On June 4, 1989, I was in Japan. That year, I had been diligently learning Japanese pronunciations for Chinese characters and memorizing [subject]-time-place-object-verb sentence patterns. The Chinese democracy movement, the call for transparent and clean governance, and the military crackdown came to me filtered through Japanese television because CNN was not yet global. Only after the fact would I learn about the two month build-up to the sight of tanks grinding through the Beijing streets. It took me years to understand the significance of Shenzhen reforms to inspiring the movement as well as how the crackdown unmade many of the political reforms, culminating in the 1992 Southern Tour, when Deng Xiaoping announced that economic liberalization would continue. Political liberalization would emerge piecemeal and in unexpected places, but no longer with the hopeful momentum of the early 80s.
Nevertheless, over the past years, I have noticed that my knowledge of events has been less important than the nitty gritty of everyday life in transforming June 4 into a meaningful symbol.
On Saturday, for example, I went to a coffee shop, where a man was lying on the ground, hands clawed, some kind of froth at his mouth, trembling. Two guards stood and another man sat, watching. I asked if an ambulance had been called. They answered, yes and I went into the coffee shop. Over twenty minutes later when I came out to look for someone, the man was still on the ground and no help to be seen. This time, I dialed 120 and connected with a dispatcher, asking a former student to explain what was happening. This decision disturbed the watchers who explained that the man was a thief and that he had faked a seizure when the guards had caught him. Moreover, according to the guards he frequently came by and stole things. The guards seemed less concerned about the man then they did about being seen not taking care of him. They stopped me from taking a picture and, when help did finally arrive, they kept repeating, “There’s nothing to see,” and pushed people away.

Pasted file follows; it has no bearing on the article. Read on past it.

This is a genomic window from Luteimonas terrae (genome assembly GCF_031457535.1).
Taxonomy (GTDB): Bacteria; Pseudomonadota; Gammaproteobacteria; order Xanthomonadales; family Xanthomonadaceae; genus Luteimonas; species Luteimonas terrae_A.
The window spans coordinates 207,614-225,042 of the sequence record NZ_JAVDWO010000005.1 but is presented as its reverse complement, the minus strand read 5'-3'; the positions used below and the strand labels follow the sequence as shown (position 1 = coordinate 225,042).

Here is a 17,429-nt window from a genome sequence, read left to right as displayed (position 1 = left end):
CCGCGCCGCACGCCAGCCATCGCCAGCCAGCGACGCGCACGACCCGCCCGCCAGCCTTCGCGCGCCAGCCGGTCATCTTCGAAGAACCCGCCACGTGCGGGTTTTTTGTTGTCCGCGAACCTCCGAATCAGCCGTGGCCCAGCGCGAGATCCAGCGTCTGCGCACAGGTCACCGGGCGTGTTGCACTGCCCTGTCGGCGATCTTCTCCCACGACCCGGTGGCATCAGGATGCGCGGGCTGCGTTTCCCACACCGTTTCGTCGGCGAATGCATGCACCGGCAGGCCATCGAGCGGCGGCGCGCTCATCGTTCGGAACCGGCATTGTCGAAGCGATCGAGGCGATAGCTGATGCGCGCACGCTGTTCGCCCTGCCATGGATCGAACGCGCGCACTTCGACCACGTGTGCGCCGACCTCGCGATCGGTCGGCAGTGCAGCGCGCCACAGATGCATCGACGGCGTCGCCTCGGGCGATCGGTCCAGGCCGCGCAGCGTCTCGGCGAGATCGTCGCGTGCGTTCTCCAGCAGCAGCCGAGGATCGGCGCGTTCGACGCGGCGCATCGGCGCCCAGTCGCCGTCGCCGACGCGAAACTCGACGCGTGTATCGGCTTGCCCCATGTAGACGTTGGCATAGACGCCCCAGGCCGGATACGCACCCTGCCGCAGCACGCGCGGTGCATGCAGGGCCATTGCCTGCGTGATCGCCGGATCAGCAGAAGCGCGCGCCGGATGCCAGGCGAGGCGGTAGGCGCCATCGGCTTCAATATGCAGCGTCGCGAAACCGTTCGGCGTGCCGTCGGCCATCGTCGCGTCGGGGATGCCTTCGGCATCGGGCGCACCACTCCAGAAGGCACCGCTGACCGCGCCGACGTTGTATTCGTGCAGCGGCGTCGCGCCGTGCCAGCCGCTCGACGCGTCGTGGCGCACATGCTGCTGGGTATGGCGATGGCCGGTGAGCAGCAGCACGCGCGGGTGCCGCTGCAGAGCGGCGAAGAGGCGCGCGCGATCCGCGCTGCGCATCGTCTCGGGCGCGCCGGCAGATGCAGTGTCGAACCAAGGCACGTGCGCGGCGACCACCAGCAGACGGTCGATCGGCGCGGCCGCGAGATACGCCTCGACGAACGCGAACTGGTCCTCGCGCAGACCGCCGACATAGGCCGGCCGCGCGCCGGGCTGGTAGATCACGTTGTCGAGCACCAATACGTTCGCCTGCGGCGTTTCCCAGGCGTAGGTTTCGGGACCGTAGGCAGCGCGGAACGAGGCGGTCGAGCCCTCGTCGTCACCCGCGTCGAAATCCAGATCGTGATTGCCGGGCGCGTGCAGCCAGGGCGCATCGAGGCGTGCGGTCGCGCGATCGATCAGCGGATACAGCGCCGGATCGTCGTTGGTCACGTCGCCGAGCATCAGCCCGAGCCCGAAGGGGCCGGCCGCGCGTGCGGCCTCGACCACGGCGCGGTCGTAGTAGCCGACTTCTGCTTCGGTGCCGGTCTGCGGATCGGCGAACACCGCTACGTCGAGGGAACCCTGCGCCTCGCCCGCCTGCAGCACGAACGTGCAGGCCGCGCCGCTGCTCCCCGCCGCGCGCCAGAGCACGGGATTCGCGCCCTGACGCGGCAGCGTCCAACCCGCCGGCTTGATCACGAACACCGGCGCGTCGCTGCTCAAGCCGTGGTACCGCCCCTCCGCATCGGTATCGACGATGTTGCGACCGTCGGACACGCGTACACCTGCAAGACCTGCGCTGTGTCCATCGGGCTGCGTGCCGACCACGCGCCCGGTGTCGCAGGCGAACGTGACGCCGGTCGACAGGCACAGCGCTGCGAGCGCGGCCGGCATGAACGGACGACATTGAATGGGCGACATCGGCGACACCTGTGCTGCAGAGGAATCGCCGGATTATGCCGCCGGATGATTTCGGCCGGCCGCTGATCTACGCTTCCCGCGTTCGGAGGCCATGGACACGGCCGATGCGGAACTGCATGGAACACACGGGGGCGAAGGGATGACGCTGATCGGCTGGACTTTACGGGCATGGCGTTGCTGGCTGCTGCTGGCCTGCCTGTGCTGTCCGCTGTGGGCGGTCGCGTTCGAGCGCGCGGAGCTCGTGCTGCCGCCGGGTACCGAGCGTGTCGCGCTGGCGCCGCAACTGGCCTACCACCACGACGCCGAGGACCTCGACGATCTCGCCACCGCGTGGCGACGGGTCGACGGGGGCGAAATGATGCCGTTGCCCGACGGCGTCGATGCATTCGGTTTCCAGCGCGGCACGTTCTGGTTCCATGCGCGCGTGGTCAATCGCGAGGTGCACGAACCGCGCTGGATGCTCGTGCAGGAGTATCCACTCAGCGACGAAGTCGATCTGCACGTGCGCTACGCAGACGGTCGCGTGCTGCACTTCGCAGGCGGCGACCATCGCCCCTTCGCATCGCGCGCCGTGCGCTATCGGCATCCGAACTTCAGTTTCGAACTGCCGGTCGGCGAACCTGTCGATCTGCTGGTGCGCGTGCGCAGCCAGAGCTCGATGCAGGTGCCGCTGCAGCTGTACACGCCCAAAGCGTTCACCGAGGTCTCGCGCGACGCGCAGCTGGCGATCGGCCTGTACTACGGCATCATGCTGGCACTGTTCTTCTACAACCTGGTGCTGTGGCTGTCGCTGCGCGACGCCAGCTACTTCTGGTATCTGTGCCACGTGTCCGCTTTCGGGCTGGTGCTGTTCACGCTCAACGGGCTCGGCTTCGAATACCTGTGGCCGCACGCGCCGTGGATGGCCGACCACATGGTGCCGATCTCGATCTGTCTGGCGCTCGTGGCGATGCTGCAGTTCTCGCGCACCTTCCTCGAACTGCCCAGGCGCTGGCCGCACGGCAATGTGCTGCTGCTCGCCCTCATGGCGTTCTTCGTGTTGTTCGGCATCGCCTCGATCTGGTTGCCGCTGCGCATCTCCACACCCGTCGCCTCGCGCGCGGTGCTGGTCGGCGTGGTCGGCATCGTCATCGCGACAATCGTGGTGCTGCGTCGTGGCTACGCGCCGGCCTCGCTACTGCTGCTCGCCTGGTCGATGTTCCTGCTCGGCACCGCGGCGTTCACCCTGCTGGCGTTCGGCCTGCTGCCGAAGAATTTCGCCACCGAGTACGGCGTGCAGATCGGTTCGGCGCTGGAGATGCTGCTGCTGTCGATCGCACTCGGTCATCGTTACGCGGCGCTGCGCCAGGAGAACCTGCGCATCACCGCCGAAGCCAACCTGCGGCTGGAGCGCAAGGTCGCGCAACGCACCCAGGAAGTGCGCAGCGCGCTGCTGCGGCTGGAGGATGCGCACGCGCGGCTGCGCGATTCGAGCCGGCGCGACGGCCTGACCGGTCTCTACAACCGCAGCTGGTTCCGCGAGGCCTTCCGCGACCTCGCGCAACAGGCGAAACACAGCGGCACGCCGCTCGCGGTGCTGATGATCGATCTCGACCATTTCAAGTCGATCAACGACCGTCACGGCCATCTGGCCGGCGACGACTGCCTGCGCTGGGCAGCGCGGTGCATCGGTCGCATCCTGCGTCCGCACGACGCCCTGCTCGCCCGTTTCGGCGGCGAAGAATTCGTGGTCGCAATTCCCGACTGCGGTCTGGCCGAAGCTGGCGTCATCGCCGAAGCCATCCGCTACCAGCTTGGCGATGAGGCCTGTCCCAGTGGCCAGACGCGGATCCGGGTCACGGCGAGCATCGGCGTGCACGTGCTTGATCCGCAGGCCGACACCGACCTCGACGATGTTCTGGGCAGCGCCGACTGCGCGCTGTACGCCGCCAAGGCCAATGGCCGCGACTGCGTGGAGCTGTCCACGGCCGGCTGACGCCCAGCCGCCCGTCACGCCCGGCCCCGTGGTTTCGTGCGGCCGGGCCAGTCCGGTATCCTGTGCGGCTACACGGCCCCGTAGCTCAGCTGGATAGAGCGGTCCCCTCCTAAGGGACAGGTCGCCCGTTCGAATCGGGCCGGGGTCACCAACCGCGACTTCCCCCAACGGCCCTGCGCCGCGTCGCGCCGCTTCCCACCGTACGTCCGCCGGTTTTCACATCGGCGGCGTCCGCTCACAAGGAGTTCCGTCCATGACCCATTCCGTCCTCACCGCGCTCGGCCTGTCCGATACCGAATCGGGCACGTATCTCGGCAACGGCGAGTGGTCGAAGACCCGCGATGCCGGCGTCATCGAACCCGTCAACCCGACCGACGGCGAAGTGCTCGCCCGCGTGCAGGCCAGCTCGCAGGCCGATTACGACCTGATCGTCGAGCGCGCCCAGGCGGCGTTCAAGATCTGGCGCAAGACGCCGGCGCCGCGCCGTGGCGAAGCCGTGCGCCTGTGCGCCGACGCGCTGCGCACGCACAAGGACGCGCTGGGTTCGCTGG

I left the coffee shop, came home, jumped online, and saw blog posts and articles on June 4, which caused me to make sense of the incident in larger, cultural terms. “China is a place where dissatisfaction with the regime or petty thievery can cost a human life,” I thought, “therefore people tend to be cynical and to ignore the suffering of strangers.” The coffee shop incident also allowed me to hear Chinese leaders repeating to other world leaders and journalists, “There’s nothing to be seen.” Consequently, my anger at the coffee shop guards grew into a nightlong bout of “what the fuck am I doing in China?” These were not happy or useful thoughts. Instead, as the anger cooled, I realized that I had argued with the guards about what should be done and our different values (them bad, me good). In retrospect, however, what is clear is that in actual practice our values were the same — we became increasingly angry with each other rather than wiping the froth at the man’s mouth or placing a pillow under his head.
This was not the first time that my sense of outrage has led me to fight with others rather than to comfort a suffering being. Consequently, June 4 this year, I listened to Pema Chodron‘s teaching on Shantideva’s The Way of the Bodhisattva in hope that by working with and through my anger, I will achieve something of the revolutionary patience necessary to change the world:
The hostile multitudes are vast as space –
What chance is there that all should be subdued?
Let but this angry mind be overthrown
And every foe is then and there destroyed.